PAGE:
How renowned artist Deborah Wright created a sculptural extravaganza for the star’s seventh headlining tour.
By Helena Swahn
When large-scale prop company Jet Sets required a ZBrush artist to create a tree-inspired piece for Lady Gaga, traditional and digital sculptor Deborah Wright jumped at the challenge. A set piece of the 2022 Chromatic Ball tour, the complex, twisted fiberglass tree fully encompassed Lady Gaga’s signature piano.
A native of Los Angeles, California, Wright grew up with the magic of Disneyland and Hollywood on her doorstep. Describing herself as a born maker, she trained as an illustrator and traditional sculptor before finding her way to ZBrush.
With a 20-year career in themed entertainment, she designs and creates small- and large-scale characters, props and products for film, TV, stage and parade shows, including seven multi-component projects for longstanding client Disney. Among the most notable are the Legend of Mythica at Tokyo DisneySea Japan, The 50th Celebration of Disneyland Mainstreet Parade and Stage show and the Sorcerer’s Apprentice at Disneyland Paris.
We talked with Wright about her unique skillset, how the “Tree of Thorns” piano came to her, what inspired the tortured form and how ZBrush helped her create it. Read on to hear what she had to say, and dive more deeply into her process by joining Maxon for “Demystifying Post-Production: 3D Sculpting for Stage and Screen,” a series of webinars in which Wright shares the entire creative process of taking a client brief for a themed entertainment project from inception to final delivery in ZBrush.
Tune in for each of the weekly webinars on July 10, 17, 24 and 31 at 9 a.m. PDT / 5 p.m. BST / 6 p.m. CEST. Check out the first one here.
Describe your path from traditional to digital sculpting.
Wright: I trained as an illustrator and sculptor, jumping into scenic work for TV, movies and Broadway shows. When my son was born, I gave up those crazy hours. I joined a mannequin factory in Hollywood, where I spent almost four years learning traditional sculpting, from design and project management to manufacturing.
When 3D printing began to replace traditional sculpting, I retrained and fell in love with ZBrush. The breadth and depth of what I can do as a digital sculptor is astonishing, but my traditional sculpting skills serve me every single day. Working in entertainment, most of my designs are produced in real life and it helps to understand the physicality of objects and materials.
Can you share a few career-defining projects or people?
Wright: Twenty years ago, I sculpted an 18-inch caterpillar smoking a hookah; it was my ﬁrst project sent to parade development at Disney Live Entertainment. A year later, I saw my little sculpture, now 18 feet tall, smoking its hookah and moving and rolling its eyes. I loved making maquettes; the challenge of working in scale, knowing that one inch would translate into one foot, really focused me on refining my skills.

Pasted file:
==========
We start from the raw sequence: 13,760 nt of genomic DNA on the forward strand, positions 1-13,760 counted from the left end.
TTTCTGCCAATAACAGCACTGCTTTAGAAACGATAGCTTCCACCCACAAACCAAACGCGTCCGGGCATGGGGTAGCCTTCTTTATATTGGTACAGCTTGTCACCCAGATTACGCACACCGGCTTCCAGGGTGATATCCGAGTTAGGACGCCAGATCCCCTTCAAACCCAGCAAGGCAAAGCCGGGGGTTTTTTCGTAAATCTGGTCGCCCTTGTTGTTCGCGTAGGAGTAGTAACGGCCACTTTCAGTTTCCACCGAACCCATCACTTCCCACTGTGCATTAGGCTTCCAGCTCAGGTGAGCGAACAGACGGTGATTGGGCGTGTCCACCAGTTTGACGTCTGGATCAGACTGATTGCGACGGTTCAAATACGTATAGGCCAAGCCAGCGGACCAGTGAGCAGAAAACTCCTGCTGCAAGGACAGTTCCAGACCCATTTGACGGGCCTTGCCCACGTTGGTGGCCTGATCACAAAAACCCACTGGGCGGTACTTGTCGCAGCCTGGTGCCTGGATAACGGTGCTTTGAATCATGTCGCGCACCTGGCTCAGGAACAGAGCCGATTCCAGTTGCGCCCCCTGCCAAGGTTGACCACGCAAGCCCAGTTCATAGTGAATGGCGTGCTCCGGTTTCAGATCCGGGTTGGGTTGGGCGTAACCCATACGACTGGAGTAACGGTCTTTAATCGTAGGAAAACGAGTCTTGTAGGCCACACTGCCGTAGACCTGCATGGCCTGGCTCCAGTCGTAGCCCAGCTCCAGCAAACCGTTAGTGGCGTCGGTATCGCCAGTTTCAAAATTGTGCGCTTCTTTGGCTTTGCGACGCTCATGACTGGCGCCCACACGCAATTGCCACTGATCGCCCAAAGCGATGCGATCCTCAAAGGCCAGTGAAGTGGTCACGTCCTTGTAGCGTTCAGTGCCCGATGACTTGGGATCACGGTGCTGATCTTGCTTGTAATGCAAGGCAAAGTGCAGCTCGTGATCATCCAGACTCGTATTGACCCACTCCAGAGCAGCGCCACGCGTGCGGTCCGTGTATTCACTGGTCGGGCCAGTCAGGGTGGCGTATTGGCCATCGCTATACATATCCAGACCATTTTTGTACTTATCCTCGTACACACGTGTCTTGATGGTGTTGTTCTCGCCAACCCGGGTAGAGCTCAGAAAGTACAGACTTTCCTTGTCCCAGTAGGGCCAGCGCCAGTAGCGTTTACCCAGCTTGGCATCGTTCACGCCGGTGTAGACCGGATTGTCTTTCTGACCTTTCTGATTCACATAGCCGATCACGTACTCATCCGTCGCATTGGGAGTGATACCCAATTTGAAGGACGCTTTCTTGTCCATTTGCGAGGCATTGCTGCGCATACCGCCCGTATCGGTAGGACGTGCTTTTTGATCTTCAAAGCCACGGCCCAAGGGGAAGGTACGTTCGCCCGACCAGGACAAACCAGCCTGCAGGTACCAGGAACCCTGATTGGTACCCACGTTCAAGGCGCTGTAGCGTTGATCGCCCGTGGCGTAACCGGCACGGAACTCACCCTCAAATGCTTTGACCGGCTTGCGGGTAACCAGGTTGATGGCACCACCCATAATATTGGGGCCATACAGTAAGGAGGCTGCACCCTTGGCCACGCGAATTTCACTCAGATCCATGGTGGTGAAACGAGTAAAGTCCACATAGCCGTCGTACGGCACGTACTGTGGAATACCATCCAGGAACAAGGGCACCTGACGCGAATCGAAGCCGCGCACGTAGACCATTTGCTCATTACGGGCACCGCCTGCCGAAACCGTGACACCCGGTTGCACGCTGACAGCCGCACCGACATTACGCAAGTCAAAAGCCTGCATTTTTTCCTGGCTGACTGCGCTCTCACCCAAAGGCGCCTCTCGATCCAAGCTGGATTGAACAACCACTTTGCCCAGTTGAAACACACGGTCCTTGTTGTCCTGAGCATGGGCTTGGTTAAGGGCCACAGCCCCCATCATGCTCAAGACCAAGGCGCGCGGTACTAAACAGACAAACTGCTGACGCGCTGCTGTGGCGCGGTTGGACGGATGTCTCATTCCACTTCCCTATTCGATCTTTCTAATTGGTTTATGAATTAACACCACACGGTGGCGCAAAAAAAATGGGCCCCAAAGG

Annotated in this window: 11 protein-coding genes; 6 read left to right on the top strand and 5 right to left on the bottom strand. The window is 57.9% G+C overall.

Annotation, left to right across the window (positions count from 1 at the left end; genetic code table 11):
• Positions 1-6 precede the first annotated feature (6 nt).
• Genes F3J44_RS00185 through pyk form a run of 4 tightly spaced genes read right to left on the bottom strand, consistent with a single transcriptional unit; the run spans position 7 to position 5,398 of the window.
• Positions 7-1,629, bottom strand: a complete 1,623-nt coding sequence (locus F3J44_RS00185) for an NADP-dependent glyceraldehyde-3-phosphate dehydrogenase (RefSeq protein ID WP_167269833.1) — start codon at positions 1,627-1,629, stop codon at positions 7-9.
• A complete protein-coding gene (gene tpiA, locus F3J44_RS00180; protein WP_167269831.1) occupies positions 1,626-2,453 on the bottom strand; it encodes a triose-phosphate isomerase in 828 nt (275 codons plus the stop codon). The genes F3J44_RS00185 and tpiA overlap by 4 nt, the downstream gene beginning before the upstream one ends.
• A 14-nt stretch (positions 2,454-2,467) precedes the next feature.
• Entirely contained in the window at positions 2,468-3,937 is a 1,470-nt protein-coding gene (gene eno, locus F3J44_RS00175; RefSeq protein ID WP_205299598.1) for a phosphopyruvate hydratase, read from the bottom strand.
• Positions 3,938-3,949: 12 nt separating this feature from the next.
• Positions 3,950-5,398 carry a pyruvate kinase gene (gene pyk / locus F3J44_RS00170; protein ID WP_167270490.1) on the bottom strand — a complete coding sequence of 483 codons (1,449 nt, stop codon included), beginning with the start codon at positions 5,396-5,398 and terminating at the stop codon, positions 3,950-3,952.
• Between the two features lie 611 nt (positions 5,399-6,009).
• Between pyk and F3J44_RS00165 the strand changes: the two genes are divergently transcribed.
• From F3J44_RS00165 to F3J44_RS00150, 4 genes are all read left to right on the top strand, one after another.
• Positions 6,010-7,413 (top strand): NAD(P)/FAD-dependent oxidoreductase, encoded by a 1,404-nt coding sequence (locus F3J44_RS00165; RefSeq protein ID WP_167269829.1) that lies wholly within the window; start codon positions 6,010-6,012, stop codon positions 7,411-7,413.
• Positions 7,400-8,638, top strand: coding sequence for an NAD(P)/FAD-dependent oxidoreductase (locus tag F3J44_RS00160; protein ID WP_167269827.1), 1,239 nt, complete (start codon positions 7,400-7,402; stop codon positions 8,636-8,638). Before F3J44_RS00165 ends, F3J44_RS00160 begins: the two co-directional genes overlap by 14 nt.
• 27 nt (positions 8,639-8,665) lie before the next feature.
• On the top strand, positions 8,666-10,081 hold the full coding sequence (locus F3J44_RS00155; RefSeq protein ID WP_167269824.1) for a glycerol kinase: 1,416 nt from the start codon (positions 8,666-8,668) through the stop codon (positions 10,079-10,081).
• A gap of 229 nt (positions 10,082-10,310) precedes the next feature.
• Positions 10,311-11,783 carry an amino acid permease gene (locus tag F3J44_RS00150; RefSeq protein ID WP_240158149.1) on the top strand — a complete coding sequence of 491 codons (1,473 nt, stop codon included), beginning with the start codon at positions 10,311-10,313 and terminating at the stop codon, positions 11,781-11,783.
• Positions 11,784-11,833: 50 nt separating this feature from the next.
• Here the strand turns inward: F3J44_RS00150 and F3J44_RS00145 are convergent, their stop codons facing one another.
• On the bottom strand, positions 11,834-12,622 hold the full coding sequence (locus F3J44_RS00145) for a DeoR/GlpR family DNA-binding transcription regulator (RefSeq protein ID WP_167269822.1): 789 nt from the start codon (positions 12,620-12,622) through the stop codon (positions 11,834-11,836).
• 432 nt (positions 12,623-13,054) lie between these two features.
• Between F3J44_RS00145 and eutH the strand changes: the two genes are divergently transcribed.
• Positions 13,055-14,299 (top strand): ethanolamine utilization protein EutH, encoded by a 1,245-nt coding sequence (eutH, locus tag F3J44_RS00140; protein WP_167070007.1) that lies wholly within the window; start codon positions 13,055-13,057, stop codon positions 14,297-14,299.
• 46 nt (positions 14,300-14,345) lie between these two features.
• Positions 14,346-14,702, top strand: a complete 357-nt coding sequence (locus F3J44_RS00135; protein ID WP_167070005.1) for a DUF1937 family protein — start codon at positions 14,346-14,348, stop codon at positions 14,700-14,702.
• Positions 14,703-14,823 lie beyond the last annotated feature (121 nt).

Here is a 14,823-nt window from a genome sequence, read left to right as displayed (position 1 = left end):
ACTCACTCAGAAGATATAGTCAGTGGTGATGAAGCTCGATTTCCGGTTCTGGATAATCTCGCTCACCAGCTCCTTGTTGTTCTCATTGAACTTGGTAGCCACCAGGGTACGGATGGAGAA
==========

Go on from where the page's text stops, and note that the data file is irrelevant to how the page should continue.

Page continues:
I have my great, supportive, inspiring friend Michelle Millay to thank for bringing me in on various life-changing projects and for pushing me to develop my skills and learn ZBrush.
We worked together for many years before I went digital, on gigs like “Planet of the Apes” and again when we were part of the team that helped produce the dragon for Gringotts™ Wizarding Bank at Universal Orlando. She taught me that friendship is a story about support and pushed me to think big.
What kind of creative challenges do you find most inspiring?
Wright: I love it when a client comes to me with an idea that’s not fully fleshed out and wants my contribution. That is a unique experience and what happened on the Gaga show.
My friend Michelle recommended me to Matthew Pomerantz at Jet Sets , who was working on the show. Matthew and I just dovetailed. We both come from a theatrical world and really spoke each other’s language well. We leaned into the brief and had fun making the best we could.
What were you asked to produce and how long did it take?
Wright: They said, “We want a piano in a tree, and we want the tree to look tortured as if it’s suffering.” I also helped to design the piano bench and keytar. The whole project to design the individual pieces ready for production took about six weeks.
What were the challenges of making such a large, complex, physical prop?
Wright: There were some callouts for the tree. They wanted to embed the piano completely, and the whole thing needed to be easily broken apart, transported and reassembled for each show. We also had to accommodate the lift that raised the tree out of the satellite platform on stage. Those real-world problems took a little time to solve.